Bitter melon provides surprisingly tasty treats with added nutrition
Eaten raw by itself, bitter melon is definitely an acquired taste, but when it’s prepared properly with the correct seasoning and ingredients, it loses its sharp flavour and compliments a variety of Vietnamese dishes.
For hundreds of years, Vietnamese have used bitter melon as a part of their daily nutritious diet and as a medicinal ingredient to treat ailments, particularly during summer.
Like people in Japan, China and India, the Vietnamese have cooked different dishes from this fruit.
My relative Nguyeãn An Vinh from the Taây Nguyeân (Central Highlands) province of Ñaék Laék, recently visited my home in Haø Noäi, asking me to cook him a dish of bitter melon.
"Since I moved to Ñaék Laék in 2009, I've had a craving for the dish," Vinh told me.
I woke up early in the morning to buy five organic bitter melons, 300 grams of minced pork, onions, coriander, wood ears and field mushrooms to cook möôùp ñaéng nhoài thòt (bitter melons stuffed with pork and other above-mentioned ingredients).
First I soaked the wood ears and mushrooms in water for half an hour. Then I washed them clean, cut them into pieces and mixed with the meat, fish sauce and onion.
I cut each bitter melon into four pieces, leaving their insides as they were and soaked them in light saltwater for 20 minutes to reduce their bitter taste. Then I stuffed the mixtures into each fruit.
Vinh joined me to place the food into a pot of boiling water.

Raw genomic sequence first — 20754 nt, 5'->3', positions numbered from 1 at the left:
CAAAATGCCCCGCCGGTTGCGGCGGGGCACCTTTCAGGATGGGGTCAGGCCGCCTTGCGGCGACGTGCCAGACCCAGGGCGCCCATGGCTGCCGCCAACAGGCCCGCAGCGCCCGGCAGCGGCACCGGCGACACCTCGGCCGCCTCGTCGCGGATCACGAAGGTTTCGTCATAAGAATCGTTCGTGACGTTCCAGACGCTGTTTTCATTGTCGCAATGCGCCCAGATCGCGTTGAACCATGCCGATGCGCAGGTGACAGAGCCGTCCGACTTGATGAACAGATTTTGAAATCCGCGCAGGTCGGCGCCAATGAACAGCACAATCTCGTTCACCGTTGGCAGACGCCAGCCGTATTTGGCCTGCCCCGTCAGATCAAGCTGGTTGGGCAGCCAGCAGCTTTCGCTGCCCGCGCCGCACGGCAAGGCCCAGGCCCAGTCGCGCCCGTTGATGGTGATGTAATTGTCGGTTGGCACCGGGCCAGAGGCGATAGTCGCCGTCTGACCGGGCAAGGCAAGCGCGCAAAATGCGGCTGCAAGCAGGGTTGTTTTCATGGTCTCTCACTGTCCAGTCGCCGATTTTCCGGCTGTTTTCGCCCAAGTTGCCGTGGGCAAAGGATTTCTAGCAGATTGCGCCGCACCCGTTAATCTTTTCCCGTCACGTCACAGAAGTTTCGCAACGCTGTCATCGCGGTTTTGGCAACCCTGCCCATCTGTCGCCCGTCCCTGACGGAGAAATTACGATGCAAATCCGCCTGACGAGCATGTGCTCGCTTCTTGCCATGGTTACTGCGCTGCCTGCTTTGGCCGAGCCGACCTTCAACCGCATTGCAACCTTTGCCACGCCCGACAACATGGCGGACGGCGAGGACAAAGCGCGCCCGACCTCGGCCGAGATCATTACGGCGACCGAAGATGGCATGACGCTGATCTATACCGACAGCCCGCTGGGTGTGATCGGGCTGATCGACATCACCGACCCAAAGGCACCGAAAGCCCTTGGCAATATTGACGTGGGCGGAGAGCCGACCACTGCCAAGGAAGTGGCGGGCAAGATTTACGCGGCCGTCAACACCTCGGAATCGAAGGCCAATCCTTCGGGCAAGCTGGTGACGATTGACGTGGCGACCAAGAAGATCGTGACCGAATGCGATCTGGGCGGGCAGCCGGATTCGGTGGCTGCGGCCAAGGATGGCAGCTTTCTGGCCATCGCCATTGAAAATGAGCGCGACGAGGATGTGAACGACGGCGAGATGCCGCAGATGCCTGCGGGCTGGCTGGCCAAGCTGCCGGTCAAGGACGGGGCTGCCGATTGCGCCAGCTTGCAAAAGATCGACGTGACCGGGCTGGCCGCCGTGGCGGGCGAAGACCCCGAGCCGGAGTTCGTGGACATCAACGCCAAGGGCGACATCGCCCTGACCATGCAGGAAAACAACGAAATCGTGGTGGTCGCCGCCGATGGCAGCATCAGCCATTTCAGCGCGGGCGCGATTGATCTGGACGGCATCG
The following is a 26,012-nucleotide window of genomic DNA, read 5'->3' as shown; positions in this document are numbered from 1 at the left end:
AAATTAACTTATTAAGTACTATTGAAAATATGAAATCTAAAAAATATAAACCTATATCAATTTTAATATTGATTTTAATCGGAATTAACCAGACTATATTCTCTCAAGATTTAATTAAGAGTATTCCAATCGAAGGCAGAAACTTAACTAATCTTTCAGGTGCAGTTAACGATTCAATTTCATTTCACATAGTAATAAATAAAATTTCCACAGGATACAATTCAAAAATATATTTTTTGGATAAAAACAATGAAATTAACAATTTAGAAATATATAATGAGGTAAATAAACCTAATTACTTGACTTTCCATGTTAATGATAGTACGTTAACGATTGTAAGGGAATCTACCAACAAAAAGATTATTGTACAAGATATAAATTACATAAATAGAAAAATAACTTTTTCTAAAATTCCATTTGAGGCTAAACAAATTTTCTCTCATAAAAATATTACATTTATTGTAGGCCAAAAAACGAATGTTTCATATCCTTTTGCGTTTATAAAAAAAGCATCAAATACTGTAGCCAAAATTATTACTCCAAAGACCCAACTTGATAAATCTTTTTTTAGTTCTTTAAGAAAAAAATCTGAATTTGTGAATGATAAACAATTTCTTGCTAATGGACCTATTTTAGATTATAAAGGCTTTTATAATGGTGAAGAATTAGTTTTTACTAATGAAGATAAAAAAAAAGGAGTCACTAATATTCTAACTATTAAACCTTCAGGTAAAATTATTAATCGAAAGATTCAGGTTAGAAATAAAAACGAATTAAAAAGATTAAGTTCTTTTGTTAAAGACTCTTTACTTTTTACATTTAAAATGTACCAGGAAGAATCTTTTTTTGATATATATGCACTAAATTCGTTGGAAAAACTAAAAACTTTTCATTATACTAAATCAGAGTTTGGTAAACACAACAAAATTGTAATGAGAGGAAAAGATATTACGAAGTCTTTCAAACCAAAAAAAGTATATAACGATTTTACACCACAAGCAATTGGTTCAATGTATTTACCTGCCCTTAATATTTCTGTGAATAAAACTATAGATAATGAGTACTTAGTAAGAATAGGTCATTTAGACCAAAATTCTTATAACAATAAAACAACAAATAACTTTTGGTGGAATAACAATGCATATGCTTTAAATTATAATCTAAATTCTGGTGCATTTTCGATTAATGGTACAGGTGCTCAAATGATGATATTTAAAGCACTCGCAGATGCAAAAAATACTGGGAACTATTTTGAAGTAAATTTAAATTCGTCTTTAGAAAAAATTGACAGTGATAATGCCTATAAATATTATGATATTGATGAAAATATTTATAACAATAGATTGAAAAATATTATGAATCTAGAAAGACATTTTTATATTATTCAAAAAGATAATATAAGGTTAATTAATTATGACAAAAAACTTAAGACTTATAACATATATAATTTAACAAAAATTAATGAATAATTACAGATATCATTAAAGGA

"I still remember that we have to put it in the pot with a spoonful of soya sauce and cook it for 20 minutes. Am I right?" he asked me. I agreed with him. When the food was boiling, it emanated a very special fra-
"What I liked most was the light bitter taste of the dish compared to its original flavour, which was extremely bitter."
grance, making our mouths water.
Vinh helped me to put several spices into the pot and then put coriander leaves into a big bowl.
"We should eat it hot," he reminded me.
When we began eating, Vinh said he was really enjoying the dish.
"What I liked most was the light bitter taste of the dish compared to with its original flavour, which was much bitter," said Vinh.
He asked me to cook other dishes such as stir-fried bitter melon with egg in the next meal during his one-week stay in the capital.
Cooking this dish was much easier. I cleaned two fruits, cut them into thin pieces then stir-fried them with dried onions and other spices for 5 to 6 minutes until it was done to a turn. Then I put two eggs into the pan and stirred them quickly.
I added green onions over the hot food before putting it into a plate.
Vinh told me that the dish looked very attractive because of the green colour of the bitter melon and the yellow yolk of the eggs.
He told me that this dish should also be eaten hot.
While enjoying the dish, Vinh said he could never forget bitter melon dishes cooked with other ingredients by his mother.